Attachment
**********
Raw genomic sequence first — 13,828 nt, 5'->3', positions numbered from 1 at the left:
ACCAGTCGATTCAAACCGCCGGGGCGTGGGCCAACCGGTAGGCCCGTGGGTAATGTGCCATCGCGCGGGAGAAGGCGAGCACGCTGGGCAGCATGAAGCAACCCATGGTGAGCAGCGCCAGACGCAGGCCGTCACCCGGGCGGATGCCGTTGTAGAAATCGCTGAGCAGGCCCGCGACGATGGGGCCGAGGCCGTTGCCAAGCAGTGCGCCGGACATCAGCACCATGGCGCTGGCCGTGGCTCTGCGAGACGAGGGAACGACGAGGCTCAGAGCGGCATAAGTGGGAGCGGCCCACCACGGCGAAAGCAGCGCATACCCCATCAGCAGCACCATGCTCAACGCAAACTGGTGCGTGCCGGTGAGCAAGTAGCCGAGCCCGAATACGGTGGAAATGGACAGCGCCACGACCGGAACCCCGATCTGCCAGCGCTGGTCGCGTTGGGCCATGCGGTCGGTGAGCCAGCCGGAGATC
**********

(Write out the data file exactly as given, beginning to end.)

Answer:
Raw genomic sequence first — 13,828 nt, 5'->3', positions numbered from 1 at the left:
ACCAGTCGATTCAAACCGCCGGGGCGTGGGCCAACCGGTAGGCCCGTGGGTAATGTGCCATCGCGCGGGAGAAGGCGAGCACGCTGGGCAGCATGAAGCAACCCATGGTGAGCAGCGCCAGACGCAGGCCGTCACCCGGGCGGATGCCGTTGTAGAAATCGCTGAGCAGGCCCGCGACGATGGGGCCGAGGCCGTTGCCAAGCAGTGCGCCGGACATCAGCACCATGGCGCTGGCCGTGGCTCTGCGAGACGAGGGAACGACGAGGCTCAGAGCGGCATAAGTGGGAGCGGCCCACCACGGCGAAAGCAGCGCATACCCCATCAGCAGCACCATGCTCAACGCAAACTGGTGCGTGCCGGTGAGCAAGTAGCCGAGCCCGAATACGGTGGAAATGGACAGCGCCACGACCGGAACCCCGATCTGCCAGCGCTGGTCGCGTTGGGCCATGCGGTCGGTGAGCCAGCCGGAGATC